“Human-centred” design takes out top prize at the 2010 Australian International Design Awards.
June 6th, 2010
The makers of an intensive-care hospital bed, designed with safety, comfort, ease-of-use and aesthetics in mind, were “privileged” to have taken the top prize at the 2010 Australian International Design Awards announced last night (04.06.10).
Designed and manufactured by New Zealand based company Howard Wright, what’s innovative about the M8 Intensive Care is that it allows for a wide range of procedures, such as x-rays, to be performed on the bed without the need to transfer the patient.
The judges were impressed by the attention to detail given to all aspects of the bed, from aesthetics, materials choice and functionality through to safety and comfort for all users.
“Superb functionality, soft-touch surfaces and inviting aesthetics are the culmination of a ground-up, human-centred approach to design. For a low production run product, the M8 Intensive Care bed represents the work of an exceptional company driven to lead by design,” said the judges.
Stephanie Pemberton, Program Director of the Australian International Design Awards, said that the judges were also impressed by Howard Wright’s commitment to design as integral to the company’s business growth strategy.
The company completed the Better by Design program a few years ago, Research and Development Manager Anthony Batley told indesignlive.com. As a result of the program, it brought industrial designers into its R&D team and switched the emphasis from manufacturing to design and user research.
“Design is now incredibly important to us,” Batley said. “For a while we were reactive; more like a customising engineering shop than a design firm.”
“We had a basic range of beds and we would customise them. Since Better by Design, we’re telling our customers what they need. It means that we’re leading the way, but also that we’ve cut down on variations. Now, we produce only a handful of strong designs, whereas before we had maybe a hundred.”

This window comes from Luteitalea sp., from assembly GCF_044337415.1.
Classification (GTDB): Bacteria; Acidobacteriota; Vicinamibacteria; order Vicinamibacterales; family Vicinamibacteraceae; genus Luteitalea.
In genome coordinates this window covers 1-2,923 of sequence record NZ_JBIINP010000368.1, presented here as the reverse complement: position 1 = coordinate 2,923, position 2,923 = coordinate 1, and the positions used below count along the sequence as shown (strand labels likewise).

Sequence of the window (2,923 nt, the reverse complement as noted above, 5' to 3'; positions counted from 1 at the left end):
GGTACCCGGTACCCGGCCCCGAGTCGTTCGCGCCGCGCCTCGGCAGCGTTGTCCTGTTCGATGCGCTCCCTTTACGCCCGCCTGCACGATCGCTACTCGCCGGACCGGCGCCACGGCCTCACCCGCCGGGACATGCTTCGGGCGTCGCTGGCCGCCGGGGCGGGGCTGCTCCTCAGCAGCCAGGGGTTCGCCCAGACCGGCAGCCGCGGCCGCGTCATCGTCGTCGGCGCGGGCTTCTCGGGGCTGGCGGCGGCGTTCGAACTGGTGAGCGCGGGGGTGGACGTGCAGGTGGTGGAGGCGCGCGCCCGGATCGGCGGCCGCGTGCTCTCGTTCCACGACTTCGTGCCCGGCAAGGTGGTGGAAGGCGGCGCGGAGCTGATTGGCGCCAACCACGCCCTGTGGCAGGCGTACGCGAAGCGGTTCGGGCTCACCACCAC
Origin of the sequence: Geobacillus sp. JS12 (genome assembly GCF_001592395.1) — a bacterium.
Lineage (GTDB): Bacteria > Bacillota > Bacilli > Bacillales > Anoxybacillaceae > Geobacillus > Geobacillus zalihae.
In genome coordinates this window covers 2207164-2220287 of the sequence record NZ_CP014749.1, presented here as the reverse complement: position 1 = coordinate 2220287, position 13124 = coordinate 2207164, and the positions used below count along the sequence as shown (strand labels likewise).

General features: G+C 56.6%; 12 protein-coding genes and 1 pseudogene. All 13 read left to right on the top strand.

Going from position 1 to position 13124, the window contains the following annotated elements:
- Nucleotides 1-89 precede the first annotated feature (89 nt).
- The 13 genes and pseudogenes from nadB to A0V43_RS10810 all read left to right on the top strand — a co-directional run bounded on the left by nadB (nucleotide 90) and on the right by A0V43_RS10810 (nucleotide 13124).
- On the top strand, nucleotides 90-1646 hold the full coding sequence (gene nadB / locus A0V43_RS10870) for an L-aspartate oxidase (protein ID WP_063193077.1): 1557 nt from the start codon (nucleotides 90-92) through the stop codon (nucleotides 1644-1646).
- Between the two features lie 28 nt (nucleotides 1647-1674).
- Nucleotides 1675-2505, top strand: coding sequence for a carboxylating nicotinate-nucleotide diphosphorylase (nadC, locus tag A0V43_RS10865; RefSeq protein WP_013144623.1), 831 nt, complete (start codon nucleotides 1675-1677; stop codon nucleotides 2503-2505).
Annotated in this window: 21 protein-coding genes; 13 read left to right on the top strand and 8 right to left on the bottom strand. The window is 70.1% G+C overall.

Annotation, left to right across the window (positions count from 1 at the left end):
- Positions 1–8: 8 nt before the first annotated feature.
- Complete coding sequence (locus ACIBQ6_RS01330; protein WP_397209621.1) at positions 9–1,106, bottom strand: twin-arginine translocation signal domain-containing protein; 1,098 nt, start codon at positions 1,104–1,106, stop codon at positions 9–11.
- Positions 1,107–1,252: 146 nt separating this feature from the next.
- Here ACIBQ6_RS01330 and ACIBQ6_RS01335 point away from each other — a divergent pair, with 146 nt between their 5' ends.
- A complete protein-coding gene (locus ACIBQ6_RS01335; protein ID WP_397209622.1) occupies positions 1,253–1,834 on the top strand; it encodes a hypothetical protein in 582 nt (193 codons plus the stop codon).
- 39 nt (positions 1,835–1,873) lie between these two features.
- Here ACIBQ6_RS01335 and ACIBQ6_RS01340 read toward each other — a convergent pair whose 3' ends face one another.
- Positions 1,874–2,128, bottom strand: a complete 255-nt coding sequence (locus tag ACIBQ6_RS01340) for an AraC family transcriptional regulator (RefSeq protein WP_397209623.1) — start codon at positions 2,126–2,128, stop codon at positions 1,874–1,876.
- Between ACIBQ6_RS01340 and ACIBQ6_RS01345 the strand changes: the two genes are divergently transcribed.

It is a much better way of doing business for the firm, which last year became the sole supplier of critical care beds to the Western Australian Public Health Unit and now gets around 60 per cent of its business from Australia.
However, not all medical equipment manufacturers are investing as much in design, Batley said. “We go to the big international trade fair in Dusseldorf each year and we’ve been disappointed.
“There hasn’t been anything new in years,” he said. But one thing that would certainly help would be more support from government.
“Government investment in healthcare is definitely going to boost innovation in patient-care related products,” he said.
A total of 42 winners walked away with awards from last night’s event, with winning products including the new generation Cochlear implant system, a sheep drench gun, lightweight wine bottles and hybrid surfboard combining a longboard and shortboard.
“To be named the Australian International Design Award of the Year a product needs to demonstrate outstanding performance across the six criteria of innovation, functionally, visual appeal, quality and manufacturing, human factors and environmental sustainability…
“This year, 42 products received a Design Award in recognition of design excellence and 69 were awarded a Design Mark for good design – a record number,” Pemberton said.
M8 Intensive Care beat off stiff competition from eight other shortlisted products to win the 2010 Design Award of the Year, including:
– ON task chair by Wilkhahn
– Baby Jogger City Mini Single stroller by Baby Jogger
– Dyson Air Multiplier bladeless fan designed by Dyson and
– The Lean+Green Lightweight Wine bottle designed by O-I Australia.
Australian International Design Awards
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